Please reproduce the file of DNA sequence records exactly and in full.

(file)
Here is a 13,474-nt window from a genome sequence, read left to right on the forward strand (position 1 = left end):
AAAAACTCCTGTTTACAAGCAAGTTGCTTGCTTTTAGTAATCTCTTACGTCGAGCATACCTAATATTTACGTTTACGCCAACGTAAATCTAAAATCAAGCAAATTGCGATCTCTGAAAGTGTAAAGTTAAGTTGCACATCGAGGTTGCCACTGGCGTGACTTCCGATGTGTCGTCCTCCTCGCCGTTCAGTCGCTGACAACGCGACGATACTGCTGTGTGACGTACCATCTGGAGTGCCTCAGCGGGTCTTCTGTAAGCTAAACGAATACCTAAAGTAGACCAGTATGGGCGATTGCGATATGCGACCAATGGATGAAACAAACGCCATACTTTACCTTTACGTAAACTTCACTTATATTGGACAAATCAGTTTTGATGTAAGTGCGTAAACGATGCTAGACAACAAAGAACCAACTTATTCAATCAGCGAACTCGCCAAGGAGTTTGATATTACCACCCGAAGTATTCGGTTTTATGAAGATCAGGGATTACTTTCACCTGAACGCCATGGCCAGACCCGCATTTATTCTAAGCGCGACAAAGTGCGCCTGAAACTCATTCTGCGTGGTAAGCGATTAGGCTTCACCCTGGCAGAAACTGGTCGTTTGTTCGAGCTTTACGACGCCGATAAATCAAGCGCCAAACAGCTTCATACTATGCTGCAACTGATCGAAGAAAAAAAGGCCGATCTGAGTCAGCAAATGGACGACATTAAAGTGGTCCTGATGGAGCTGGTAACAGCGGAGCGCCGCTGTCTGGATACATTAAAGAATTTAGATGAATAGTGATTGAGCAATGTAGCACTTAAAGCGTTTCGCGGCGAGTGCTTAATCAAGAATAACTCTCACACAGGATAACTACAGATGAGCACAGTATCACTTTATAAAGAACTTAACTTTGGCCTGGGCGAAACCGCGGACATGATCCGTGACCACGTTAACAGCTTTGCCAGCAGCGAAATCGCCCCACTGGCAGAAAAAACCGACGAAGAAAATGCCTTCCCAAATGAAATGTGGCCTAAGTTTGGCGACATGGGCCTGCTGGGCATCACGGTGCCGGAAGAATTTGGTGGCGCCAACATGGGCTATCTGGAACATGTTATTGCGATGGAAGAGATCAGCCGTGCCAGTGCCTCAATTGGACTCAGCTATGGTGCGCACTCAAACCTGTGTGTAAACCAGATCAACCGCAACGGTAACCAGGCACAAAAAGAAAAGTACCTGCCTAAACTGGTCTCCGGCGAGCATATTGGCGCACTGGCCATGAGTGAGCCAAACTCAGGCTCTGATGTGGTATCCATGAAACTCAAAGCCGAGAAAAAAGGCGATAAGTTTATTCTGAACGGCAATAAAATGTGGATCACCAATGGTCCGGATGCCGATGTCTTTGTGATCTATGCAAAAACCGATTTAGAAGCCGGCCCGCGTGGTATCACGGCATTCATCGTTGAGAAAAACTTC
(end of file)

Here is a 13,474-nt window from a genome sequence, read left to right on the forward strand (position 1 = left end):
AAAAACTCCTGTTTACAAGCAAGTTGCTTGCTTTTAGTAATCTCTTACGTCGAGCATACCTAATATTTACGTTTACGCCAACGTAAATCTAAAATCAAGCAAATTGCGATCTCTGAAAGTGTAAAGTTAAGTTGCACATCGAGGTTGCCACTGGCGTGACTTCCGATGTGTCGTCCTCCTCGCCGTTCAGTCGCTGACAACGCGACGATACTGCTGTGTGACGTACCATCTGGAGTGCCTCAGCGGGTCTTCTGTAAGCTAAACGAATACCTAAAGTAGACCAGTATGGGCGATTGCGATATGCGACCAATGGATGAAACAAACGCCATACTTTACCTTTACGTAAACTTCACTTATATTGGACAAATCAGTTTTGATGTAAGTGCGTAAACGATGCTAGACAACAAAGAACCAACTTATTCAATCAGCGAACTCGCCAAGGAGTTTGATATTACCACCCGAAGTATTCGGTTTTATGAAGATCAGGGATTACTTTCACCTGAACGCCATGGCCAGACCCGCATTTATTCTAAGCGCGACAAAGTGCGCCTGAAACTCATTCTGCGTGGTAAGCGATTAGGCTTCACCCTGGCAGAAACTGGTCGTTTGTTCGAGCTTTACGACGCCGATAAATCAAGCGCCAAACAGCTTCATACTATGCTGCAACTGATCGAAGAAAAAAAGGCCGATCTGAGTCAGCAAATGGACGACATTAAAGTGGTCCTGATGGAGCTGGTAACAGCGGAGCGCCGCTGTCTGGATACATTAAAGAATTTAGATGAATAGTGATTGAGCAATGTAGCACTTAAAGCGTTTCGCGGCGAGTGCTTAATCAAGAATAACTCTCACACAGGATAACTACAGATGAGCACAGTATCACTTTATAAAGAACTTAACTTTGGCCTGGGCGAAACCGCGGACATGATCCGTGACCACGTTAACAGCTTTGCCAGCAGCGAAATCGCCCCACTGGCAGAAAAAACCGACGAAGAAAATGCCTTCCCAAATGAAATGTGGCCTAAGTTTGGCGACATGGGCCTGCTGGGCATCACGGTGCCGGAAGAATTTGGTGGCGCCAACATGGGCTATCTGGAACATGTTATTGCGATGGAAGAGATCAGCCGTGCCAGTGCCTCAATTGGACTCAGCTATGGTGCGCACTCAAACCTGTGTGTAAACCAGATCAACCGCAACGGTAACCAGGCACAAAAAGAAAAGTACCTGCCTAAACTGGTCTCCGGCGAGCATATTGGCGCACTGGCCATGAGTGAGCCAAACTCAGGCTCTGATGTGGTATCCATGAAACTCAAAGCCGAGAAAAAAGGCGATAAGTTTATTCTGAACGGCAATAAAATGTGGATCACCAATGGTCCGGATGCCGATGTCTTTGTGATCTATGCAAAAACCGATTTAGAAGCCGGCCCGCGTGGTATCACGGCATTCATCGTTGAGAAAAACTTC